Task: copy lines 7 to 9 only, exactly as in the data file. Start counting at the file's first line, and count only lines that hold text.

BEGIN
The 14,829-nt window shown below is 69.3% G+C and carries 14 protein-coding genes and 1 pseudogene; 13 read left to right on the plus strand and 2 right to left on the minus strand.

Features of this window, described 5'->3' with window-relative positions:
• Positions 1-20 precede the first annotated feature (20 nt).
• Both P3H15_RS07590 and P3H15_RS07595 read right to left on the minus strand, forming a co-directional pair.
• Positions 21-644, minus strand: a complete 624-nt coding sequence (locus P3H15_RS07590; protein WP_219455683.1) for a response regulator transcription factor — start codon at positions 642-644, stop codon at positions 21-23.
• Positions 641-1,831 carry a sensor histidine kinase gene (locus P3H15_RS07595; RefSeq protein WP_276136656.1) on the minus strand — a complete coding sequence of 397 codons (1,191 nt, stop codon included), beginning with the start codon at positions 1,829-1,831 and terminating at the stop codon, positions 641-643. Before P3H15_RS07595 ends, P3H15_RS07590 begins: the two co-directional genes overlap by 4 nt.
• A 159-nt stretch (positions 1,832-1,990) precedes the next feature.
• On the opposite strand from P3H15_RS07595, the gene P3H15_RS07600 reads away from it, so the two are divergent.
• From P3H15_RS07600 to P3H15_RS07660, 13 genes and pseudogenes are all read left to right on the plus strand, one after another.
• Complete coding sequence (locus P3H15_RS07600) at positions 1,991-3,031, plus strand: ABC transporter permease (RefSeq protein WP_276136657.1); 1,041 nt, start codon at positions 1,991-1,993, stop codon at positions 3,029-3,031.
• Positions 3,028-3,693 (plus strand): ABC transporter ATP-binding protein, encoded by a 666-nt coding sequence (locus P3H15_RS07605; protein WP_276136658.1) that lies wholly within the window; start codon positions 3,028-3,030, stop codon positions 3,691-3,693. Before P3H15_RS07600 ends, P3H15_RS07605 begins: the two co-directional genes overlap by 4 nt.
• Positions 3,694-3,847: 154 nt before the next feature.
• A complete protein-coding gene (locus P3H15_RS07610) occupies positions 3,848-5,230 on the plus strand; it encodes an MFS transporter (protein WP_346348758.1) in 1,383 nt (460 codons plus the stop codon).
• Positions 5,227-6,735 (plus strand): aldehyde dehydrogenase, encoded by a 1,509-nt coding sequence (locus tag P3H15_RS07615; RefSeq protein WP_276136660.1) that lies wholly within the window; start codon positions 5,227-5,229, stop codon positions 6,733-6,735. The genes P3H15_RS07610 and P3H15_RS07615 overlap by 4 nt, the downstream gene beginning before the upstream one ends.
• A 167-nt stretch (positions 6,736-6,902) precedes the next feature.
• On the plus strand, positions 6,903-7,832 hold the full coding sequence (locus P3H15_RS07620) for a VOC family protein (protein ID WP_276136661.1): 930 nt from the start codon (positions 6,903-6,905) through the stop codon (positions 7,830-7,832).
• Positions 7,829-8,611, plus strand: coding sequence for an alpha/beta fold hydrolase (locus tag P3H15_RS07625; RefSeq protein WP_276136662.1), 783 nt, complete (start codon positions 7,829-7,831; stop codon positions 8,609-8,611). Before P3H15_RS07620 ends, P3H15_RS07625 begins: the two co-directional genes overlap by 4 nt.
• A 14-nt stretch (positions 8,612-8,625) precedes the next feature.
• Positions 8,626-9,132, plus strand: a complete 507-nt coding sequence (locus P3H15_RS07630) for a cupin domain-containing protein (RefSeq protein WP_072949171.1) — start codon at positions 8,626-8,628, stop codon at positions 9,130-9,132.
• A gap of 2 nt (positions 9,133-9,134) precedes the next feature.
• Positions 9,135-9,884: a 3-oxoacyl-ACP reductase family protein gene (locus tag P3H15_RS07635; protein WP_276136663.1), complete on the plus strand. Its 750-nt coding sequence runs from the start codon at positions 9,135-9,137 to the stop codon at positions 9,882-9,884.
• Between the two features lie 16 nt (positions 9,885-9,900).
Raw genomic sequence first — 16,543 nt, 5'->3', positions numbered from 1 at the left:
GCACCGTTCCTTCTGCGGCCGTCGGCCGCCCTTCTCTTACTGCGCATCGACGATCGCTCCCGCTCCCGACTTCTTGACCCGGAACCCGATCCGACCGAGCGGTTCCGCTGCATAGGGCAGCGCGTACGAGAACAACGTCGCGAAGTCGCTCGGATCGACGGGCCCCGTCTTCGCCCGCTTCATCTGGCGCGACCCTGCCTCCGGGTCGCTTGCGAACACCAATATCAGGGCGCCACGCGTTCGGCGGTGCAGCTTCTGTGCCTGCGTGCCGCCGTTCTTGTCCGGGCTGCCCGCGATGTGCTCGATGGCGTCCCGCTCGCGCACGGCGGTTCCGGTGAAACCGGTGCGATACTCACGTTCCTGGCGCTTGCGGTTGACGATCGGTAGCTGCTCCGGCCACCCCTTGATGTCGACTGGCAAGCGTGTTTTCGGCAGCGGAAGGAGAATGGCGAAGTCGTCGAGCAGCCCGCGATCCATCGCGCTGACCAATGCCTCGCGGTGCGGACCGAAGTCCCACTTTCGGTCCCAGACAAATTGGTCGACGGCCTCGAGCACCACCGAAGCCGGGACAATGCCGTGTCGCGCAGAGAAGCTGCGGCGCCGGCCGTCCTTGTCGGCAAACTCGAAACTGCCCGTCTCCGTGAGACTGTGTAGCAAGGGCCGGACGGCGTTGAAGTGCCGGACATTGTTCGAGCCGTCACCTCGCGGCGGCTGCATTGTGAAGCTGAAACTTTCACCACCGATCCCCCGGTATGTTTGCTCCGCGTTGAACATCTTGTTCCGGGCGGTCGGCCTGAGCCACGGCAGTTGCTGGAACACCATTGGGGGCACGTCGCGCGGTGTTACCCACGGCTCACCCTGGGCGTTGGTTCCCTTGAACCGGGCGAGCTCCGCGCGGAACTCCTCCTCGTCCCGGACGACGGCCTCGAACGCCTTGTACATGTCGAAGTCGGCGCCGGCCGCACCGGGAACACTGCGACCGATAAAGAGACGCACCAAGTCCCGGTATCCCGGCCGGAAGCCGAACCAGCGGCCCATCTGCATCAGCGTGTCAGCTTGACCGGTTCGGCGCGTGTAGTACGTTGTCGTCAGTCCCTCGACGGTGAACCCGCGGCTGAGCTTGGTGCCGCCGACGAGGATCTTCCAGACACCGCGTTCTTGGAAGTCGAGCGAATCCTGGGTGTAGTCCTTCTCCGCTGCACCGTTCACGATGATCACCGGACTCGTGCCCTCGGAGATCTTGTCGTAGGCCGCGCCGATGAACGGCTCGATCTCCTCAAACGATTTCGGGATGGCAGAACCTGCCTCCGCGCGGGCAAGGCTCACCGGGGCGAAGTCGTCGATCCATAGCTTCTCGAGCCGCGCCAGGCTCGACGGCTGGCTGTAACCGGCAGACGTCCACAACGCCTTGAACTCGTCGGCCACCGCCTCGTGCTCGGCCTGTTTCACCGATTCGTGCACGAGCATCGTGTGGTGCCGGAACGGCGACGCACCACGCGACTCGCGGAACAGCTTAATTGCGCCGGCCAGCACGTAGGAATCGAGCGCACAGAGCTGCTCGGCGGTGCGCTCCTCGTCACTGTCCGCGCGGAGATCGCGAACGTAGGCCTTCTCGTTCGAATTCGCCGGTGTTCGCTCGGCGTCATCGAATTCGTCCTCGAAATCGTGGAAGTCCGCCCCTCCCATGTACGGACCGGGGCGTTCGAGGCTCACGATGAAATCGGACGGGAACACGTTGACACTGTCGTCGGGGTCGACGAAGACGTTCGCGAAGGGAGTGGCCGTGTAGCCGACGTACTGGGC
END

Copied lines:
• A 159-nt stretch (positions 1,832-1,990) precedes the next feature.
• On the opposite strand from P3H15_RS07595, the gene P3H15_RS07600 reads away from it, so the two are divergent.
• From P3H15_RS07600 to P3H15_RS07660, 13 genes and pseudogenes are all read left to right on the plus strand, one after another.